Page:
Abortion providers already must show they are not using state money for abortion services. (Michael M. Santiago | Getty Images)
House Republicans got a restriction on abortion funding back into the state budget Tuesday, but it is so scaled back it will likely impose no new limits or demands on providers.
Under a compromise crafted by Sen. Jeb Bradley, a Wolfeboro Republican, abortion providers will have to show they are not using state money for abortion services, as they already must. But they won’t be required to relocate abortion care to a separate location as House Republicans had demanded. If the state finds providers are commingling state and federal money, they will forfeit their state funding until they physically and financially separate services.
“I don’t believe (commingling) happens in New Hampshire,” Bradley said during final budget negotiations Tuesday. “So this is as much as anything an insurance policy to ensure that it doesn’t happen.” He continued: “This is one of those trust but verify moments.”
Bradley’s compromise passed a committee of conference, 7-1, with the lone Democrat, Sen. Cindy Rosenwald of Nashua, voting against it, in part because shutting down a clinic would also prevent it from offering routine reproductive health care like birth control, primary care, cancer screenings, and STD testing. Planned Parenthood has said that care accounts for nearly 90 percent of its work.
“This damaging amendment is based on a false narrative propagated by extremist Republicans intent on further dismantling women’s health care,” Rosenwald said in a statement after the vote. “State funds are not used to pay for abortions, period. Patients seeking an abortion in New Hampshire pay for those services out of pocket or through their health insurance carrier.” She continued, “When these services are hamstrung because of this partisan policy, illness and suffering may increase, and that will be on the Legislature.”
Abortion providers have said requiring a separate physical space for such a small portion of its services is not financially feasible and would jeopardize their ability to provide other care.
Rep. Jess Edwards, an Auburn Republican at Tuesday’s negotiations, said the 128 House Republicans who were insistent on a firmer separation have already drafted legislation they’ll introduce in January with the same separation requirement.
And, in the coming months, the Executive Council will vote whether to renew Planned Parenthood of Northern New England’s federal contract, a significant source of its funding. Three of the five sitting councilors have rejected the contract in the past because Planned Parenthood refused to relocate abortion services from their reproductive health care clinics. Those councilors have declined to say publicly how they will vote this year.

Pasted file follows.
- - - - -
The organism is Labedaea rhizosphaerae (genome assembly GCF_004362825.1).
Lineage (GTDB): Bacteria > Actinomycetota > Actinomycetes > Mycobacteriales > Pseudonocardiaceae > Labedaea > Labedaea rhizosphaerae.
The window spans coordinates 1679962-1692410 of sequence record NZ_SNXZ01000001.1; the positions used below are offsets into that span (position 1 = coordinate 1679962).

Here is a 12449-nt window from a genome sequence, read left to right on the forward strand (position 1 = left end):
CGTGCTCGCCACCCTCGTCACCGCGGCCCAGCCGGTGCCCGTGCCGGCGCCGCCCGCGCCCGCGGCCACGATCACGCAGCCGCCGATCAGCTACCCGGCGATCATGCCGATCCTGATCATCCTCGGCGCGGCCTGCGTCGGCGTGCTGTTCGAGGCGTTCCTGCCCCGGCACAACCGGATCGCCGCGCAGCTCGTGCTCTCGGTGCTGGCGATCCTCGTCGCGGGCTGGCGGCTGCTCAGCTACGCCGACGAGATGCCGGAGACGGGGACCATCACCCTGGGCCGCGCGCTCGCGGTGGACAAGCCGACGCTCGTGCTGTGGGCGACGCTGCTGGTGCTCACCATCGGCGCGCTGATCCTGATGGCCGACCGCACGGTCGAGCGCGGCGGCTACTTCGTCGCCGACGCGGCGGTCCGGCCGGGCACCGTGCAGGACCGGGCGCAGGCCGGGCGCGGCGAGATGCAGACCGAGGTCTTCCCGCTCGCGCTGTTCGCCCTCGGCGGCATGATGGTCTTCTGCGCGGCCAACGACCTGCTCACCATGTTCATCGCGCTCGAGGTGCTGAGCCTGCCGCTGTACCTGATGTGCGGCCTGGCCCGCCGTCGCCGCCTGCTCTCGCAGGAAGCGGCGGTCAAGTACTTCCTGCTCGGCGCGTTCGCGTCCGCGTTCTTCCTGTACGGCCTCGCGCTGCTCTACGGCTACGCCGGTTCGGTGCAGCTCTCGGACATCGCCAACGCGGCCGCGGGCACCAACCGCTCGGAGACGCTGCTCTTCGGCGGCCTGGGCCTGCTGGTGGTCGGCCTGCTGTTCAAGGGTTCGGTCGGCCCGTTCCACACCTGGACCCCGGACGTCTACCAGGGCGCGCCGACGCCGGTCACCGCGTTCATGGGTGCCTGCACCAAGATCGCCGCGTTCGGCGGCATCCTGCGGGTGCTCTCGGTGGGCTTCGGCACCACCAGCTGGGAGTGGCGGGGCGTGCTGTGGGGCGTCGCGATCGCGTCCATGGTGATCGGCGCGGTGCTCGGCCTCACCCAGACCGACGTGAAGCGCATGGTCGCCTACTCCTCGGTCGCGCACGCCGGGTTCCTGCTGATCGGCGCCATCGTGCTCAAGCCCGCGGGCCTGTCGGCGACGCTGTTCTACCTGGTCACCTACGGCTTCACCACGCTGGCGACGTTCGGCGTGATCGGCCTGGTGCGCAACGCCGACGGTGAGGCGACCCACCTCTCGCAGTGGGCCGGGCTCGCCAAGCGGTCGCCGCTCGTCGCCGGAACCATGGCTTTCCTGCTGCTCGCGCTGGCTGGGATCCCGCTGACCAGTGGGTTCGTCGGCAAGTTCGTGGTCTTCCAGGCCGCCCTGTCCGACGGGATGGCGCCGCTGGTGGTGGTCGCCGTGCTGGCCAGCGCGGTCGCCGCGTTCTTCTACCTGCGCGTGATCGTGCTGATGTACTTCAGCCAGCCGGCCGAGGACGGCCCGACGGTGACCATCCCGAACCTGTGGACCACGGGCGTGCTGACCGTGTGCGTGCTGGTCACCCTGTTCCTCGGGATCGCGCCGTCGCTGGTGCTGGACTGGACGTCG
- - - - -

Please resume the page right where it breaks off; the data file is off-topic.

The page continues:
In the eyes of the 128 House Republicans who had said separation was nonnegotiable, state money is used for abortion services every time an abortion is done in a room where public funding pays for the lights and heat. They say “fungible” spending can be stopped only if the abortion services are done in a different location with separate staff.
“All we’re trying to do is to make sure that when people go into a family planning clinic that they’re going in there to plan a family, and not to be seeking an abortion,” Edwards said. “We’re just trying to keep family planning separate from the constitutionally protected right for women have to an abortion.”
The Senate removed the separation requirement from the House’s budget in another compromise that retained the House’s ban on abortions after 24 weeks.
Edwards came to Tuesday’s budget negotiations with his own compromise. Rather than require an immediate separation of services, Edwards’s amendment would have allowed abortion providers to finish their existing contracts with the state before having to physically and financially separate their services. It also allowed the state to renew those contracts, even if the clinics had not relocated abortion services, up to three times if there were no other providers performing abortions.
“We’ve attempted to create a graceful transition from where we’re at to where 128 House Republicans are asking us to go,” Edwards said.
After the vote, Edwards said he is hopeful those Republicans will be satisfied for now that their 24-week abortion ban remains in the budget and that Bradley’s amendment includes language acknowledging a desire for a physical and financial separation.
“All in all, we made a lot of progress and made historic progress,” he said, referring to the 24-week ban.
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